There has been a 176 per cent increase in the number of people jailed for the offence since 2008, when 2,520 people were sent to jail for not paying fines.
Liam Herrick, the head of the Irish Penal Reform Trust (IPRT) which campaigns for reform of Irish penal policy, said that imprisoning people for non-payment was “redundant” and “wasteful”.
“At a time of scant resources, the redundant exercise of imprisoning people for non-payment of fines is extremely costly and wasteful in terms of Courts, Gardaí and prison resources,” said the IPRT Executive Director.
More importantly individuals are being committed to our overcrowded prisons in cases where judges have already determined that prison sentences are not appropriate.
On 30 November, 20 prisoners – 0.5 per cent of the total prison population – were in jail for not paying fines, Minister Shatter told the Dáil.
He also said that he intended to start a number of provisions contained in the Fines Act 2010 in the new year, such as allowing people to pay fines by instalments and substituting community service orders for fines.
“I expect that these measures, taken together, will all but eliminate the need to commit persons to prison for non-payment of fines,” Minister Shatter said.
However the failure to fully implement the Fines Act, some 18 months after it became law, was criticised by Liam Herrick:
“The failure to follow up at administrative level to allow for the payment of fines by installment means that thousands continue to be jailed for non-payment of fines 18 months after the legislation was signed into law,” said Herrick.
The figures also showed that the number of people jailed for not paying back debt has increased dramatically.
29 people were jailed for non-payment of civil debt up until the end of November this year – compared to just 5 people for the whole of last year.
The figures came from the Annual Reports of the Irish Prison Service.
The numbers going to jail over in relation to unpaid TV licence fines is higher than ever.
Some 194 people were sent to prison last year for non-payment of TV licence fines, compared to 31 in 2006 at the height of the boom.
The majority of those sent to jail were women, the Irish Prison Service confirmed. Females accounted for 121 of those sent down, while the remaining 73 were men.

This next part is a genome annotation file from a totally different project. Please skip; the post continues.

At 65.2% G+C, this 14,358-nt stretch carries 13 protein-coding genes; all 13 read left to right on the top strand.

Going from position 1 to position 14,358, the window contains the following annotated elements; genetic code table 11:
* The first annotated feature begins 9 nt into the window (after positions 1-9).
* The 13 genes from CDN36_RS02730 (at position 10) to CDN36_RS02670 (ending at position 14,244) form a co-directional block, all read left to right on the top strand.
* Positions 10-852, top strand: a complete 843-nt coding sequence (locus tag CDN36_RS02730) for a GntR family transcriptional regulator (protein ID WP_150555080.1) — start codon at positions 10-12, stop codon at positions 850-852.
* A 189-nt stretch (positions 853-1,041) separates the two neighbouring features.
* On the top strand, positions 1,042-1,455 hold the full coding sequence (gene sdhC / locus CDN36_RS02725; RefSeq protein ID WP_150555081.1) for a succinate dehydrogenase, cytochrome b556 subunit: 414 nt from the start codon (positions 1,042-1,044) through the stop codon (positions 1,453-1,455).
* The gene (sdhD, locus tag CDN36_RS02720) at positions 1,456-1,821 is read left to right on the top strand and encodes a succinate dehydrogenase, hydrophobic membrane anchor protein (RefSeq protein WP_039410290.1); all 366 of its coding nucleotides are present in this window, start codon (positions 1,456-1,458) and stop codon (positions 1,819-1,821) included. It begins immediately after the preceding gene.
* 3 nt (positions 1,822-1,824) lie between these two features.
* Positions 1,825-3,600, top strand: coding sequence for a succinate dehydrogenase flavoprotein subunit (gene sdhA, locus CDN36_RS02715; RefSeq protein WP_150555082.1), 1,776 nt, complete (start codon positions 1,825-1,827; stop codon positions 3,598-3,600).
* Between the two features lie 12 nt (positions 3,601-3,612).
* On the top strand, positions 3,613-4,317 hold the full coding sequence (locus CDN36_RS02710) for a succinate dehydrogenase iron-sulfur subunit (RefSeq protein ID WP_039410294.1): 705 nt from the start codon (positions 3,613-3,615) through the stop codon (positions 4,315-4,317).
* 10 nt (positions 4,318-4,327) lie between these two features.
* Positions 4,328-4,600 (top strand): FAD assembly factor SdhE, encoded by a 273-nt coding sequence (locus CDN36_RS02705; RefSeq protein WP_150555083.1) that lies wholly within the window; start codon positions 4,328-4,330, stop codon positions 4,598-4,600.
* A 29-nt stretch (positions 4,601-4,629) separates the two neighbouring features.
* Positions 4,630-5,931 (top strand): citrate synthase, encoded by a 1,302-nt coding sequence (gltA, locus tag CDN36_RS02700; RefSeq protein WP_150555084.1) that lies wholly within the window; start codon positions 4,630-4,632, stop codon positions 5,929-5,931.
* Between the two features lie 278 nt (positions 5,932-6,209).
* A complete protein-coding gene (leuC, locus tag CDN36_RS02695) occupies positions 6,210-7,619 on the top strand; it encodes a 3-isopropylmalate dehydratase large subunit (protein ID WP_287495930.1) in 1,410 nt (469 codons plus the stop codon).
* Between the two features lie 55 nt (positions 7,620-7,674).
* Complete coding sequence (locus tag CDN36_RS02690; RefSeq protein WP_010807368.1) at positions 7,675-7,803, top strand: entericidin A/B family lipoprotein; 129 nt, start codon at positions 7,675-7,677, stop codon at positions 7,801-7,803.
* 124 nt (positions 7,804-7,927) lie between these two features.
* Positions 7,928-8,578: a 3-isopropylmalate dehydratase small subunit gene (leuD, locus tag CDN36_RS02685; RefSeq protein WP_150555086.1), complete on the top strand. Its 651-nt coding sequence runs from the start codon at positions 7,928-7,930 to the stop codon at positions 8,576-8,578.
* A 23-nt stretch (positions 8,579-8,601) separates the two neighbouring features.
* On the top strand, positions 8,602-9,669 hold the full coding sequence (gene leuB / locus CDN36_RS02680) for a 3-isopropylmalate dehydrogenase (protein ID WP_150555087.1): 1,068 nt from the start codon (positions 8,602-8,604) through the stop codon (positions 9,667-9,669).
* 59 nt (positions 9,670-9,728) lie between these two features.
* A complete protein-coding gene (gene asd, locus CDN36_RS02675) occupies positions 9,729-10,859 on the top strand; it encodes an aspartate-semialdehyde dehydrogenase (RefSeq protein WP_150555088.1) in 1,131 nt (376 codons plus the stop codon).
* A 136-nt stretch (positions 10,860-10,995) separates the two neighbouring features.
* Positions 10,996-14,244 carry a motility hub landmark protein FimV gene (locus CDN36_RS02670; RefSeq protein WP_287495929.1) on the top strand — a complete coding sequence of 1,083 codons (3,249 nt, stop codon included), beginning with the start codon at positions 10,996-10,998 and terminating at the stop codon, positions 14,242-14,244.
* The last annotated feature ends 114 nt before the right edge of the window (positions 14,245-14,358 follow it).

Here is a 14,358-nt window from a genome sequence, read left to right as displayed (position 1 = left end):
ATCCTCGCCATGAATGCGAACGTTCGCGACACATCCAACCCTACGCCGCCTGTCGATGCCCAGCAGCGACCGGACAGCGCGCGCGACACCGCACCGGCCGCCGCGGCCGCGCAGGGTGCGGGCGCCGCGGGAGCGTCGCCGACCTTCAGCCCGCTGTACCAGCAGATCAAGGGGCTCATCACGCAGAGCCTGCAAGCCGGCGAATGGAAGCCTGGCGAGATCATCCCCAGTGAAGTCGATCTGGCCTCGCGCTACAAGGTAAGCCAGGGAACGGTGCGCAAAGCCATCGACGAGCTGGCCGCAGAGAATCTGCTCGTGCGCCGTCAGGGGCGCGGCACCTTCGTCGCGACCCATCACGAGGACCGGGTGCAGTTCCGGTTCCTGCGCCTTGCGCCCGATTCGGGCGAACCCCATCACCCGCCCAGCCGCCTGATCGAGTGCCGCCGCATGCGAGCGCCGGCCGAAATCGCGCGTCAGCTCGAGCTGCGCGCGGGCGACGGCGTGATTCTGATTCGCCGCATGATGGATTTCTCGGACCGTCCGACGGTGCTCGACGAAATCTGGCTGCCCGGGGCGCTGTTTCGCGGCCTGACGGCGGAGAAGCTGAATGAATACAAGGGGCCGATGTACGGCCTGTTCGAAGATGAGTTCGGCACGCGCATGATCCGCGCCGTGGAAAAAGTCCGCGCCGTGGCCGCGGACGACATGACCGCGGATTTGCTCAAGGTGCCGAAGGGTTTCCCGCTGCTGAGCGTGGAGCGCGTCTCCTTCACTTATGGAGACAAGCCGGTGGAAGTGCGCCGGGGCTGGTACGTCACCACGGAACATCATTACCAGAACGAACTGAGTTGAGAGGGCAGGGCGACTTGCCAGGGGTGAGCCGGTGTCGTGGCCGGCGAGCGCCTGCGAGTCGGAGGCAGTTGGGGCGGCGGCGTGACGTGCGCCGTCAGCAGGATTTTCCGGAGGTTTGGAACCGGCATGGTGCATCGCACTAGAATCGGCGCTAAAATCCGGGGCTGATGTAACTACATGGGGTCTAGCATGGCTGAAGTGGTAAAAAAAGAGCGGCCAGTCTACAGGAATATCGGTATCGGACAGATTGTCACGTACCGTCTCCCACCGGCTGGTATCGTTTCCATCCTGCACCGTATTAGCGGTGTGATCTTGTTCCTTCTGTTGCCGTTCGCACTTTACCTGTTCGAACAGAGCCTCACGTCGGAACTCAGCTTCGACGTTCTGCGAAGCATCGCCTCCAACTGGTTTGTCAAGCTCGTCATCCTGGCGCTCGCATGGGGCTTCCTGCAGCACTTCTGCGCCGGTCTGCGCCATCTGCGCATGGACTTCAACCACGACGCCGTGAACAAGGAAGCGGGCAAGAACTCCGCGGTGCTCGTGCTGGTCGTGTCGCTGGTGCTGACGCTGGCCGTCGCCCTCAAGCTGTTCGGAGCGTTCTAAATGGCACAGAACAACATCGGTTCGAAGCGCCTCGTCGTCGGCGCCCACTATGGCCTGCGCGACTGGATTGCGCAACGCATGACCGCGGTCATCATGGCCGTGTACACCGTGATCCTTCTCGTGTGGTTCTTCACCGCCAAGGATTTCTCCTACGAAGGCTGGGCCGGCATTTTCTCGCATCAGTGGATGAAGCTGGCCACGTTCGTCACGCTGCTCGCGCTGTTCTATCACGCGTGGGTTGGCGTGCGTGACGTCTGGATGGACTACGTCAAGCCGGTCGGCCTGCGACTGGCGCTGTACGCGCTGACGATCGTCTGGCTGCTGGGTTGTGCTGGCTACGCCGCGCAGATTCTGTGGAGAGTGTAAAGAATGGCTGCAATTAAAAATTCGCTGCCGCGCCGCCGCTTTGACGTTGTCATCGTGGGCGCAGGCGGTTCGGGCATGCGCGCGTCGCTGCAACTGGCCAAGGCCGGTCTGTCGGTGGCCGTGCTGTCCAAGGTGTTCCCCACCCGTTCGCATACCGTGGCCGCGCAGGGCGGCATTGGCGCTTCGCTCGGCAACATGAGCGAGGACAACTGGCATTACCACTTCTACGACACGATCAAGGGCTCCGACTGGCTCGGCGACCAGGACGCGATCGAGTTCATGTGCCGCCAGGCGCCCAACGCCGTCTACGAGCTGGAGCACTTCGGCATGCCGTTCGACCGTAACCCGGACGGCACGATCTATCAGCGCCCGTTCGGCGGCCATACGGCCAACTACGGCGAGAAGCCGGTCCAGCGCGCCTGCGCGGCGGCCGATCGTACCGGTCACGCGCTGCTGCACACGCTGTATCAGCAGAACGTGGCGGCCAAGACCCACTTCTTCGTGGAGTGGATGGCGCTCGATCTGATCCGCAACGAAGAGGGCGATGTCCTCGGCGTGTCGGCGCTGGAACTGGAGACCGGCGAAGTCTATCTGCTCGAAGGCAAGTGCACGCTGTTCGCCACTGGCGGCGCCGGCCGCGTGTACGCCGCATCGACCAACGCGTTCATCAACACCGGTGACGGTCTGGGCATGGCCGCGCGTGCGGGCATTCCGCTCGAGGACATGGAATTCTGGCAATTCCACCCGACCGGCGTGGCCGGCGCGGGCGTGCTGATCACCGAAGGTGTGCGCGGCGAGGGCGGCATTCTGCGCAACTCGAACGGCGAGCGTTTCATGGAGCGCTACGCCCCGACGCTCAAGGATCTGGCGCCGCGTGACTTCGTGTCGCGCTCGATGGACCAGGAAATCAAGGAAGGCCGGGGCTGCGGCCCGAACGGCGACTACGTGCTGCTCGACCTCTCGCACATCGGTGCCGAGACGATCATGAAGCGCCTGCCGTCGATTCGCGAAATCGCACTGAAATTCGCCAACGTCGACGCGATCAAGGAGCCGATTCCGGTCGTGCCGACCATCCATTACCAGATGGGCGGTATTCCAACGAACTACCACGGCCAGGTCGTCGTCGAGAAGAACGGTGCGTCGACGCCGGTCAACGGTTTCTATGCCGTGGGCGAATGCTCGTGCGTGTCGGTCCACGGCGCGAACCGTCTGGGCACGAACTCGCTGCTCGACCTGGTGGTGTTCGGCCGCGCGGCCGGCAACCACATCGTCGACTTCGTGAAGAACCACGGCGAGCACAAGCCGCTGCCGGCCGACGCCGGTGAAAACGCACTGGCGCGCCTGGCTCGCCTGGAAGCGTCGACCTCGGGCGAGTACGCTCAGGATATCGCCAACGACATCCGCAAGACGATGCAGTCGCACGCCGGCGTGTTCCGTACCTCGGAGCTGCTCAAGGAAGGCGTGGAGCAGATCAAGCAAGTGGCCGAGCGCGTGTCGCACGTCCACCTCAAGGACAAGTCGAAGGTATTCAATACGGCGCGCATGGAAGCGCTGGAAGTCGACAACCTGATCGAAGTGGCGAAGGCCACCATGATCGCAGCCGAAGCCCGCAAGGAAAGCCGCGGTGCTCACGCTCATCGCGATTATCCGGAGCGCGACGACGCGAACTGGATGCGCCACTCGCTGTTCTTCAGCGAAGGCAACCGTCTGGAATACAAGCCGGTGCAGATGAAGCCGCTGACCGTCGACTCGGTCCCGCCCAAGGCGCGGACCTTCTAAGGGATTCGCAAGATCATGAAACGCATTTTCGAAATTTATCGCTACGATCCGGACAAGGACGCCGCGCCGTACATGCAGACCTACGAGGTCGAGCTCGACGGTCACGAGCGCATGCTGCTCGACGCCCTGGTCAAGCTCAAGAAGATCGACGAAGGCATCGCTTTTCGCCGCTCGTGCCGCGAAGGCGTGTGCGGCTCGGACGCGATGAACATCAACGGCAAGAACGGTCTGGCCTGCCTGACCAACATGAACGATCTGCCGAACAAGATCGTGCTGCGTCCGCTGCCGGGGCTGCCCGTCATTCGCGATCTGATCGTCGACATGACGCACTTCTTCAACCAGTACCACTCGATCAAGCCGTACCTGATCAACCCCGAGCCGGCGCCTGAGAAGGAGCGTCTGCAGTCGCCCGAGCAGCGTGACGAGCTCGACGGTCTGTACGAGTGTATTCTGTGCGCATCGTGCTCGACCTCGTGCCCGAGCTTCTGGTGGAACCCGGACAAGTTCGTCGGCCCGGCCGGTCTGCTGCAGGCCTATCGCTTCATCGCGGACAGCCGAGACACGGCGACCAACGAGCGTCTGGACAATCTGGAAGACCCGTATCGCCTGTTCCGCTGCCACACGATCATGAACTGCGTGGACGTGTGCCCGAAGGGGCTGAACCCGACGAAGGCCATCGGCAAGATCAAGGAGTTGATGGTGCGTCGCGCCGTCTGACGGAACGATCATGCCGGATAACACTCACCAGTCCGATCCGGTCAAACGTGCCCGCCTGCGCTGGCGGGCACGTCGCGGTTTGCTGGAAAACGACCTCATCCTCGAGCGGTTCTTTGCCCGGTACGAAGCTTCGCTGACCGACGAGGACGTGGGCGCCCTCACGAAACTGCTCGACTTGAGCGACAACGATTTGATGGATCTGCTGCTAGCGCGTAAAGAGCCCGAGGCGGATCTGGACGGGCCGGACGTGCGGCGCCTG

Figures show that 25 people a day are now being sent to prison for not paying court fines.
A spokeswoman also expressed concern that women, the primary carer for children, make up the biggest number of those imprisoned for failing to pay fines related to TV licences.
“It is over two years since the Fines Act 2010 was signed into law and the Courts ICT system still hasn’t received the upgrade necessary to process payment of fines by instalment,” the IPRT said.
New legislation on this would be of little effect “unless this system is put in place with urgency.”
Figures show that 4,470 people were imprisoned for non-payment of fines and debts in the first six months of the year, compared to 7,514 in 2011. This compares with 1,335 just five years ago in 2007.
It urged that the minimum of €100 for eligibility for payment of a fine by instalment be removed.
The trust also said it had reservations about the admin charge of up to 10pc to be imposed on those who opt to pay by instalment.
The IPRT recently called on Justice Minister Alan Shatter to consider making use of the right of pardon and and the power to commute or remit punishment – with one suggestion an amnesty for some or all fines defaulters to ease pressure on strained prison resources.
The fact that more women are being imprisoned for failure to pay fines was of “serious concern,” it said.
Out of 1,680 women committed to prison last year, 1,300 were for non payment of court ordered fines.
Last year, 16,000 court summonses for not having a TV licence were processed in the first nine months of 2011. About 7,000 cases ended up in court.
A new Belfast-based legal team asked the court for more time to prepare a defence for the bankrupt businessman.
Ms Justice Elizabeth Dunne said it was up to the prison authorities to decide on Mr Quinn Jnr’s release time as it was not a matter for the court.